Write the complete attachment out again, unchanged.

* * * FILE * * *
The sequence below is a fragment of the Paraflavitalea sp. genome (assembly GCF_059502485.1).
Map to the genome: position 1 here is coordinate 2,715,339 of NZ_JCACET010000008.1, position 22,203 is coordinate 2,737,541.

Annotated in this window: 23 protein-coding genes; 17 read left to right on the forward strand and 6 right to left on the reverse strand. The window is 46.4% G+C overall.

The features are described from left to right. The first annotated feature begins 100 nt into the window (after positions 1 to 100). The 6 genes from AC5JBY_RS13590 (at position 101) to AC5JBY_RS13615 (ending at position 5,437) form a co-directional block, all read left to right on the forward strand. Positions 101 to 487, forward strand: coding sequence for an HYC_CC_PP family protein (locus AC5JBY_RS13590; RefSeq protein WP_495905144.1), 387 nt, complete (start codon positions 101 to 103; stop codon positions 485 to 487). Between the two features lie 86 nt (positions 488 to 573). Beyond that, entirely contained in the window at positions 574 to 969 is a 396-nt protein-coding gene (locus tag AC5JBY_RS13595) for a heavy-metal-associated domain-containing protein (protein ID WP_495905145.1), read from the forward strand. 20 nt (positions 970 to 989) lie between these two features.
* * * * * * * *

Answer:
The sequence below is a fragment of the Paraflavitalea sp. genome (assembly GCF_059502485.1).
Map to the genome: position 1 here is coordinate 2,715,339 of NZ_JCACET010000008.1, position 22,203 is coordinate 2,737,541.

Annotated in this window: 23 protein-coding genes; 17 read left to right on the forward strand and 6 right to left on the reverse strand. The window is 46.4% G+C overall.

The features are described from left to right. The first annotated feature begins 100 nt into the window (after positions 1 to 100). The 6 genes from AC5JBY_RS13590 (at position 101) to AC5JBY_RS13615 (ending at position 5,437) form a co-directional block, all read left to right on the forward strand. Positions 101 to 487, forward strand: coding sequence for an HYC_CC_PP family protein (locus AC5JBY_RS13590; RefSeq protein WP_495905144.1), 387 nt, complete (start codon positions 101 to 103; stop codon positions 485 to 487). Between the two features lie 86 nt (positions 488 to 573). Beyond that, entirely contained in the window at positions 574 to 969 is a 396-nt protein-coding gene (locus tag AC5JBY_RS13595) for a heavy-metal-associated domain-containing protein (protein ID WP_495905145.1), read from the forward strand. 20 nt (positions 970 to 989) lie between these two features.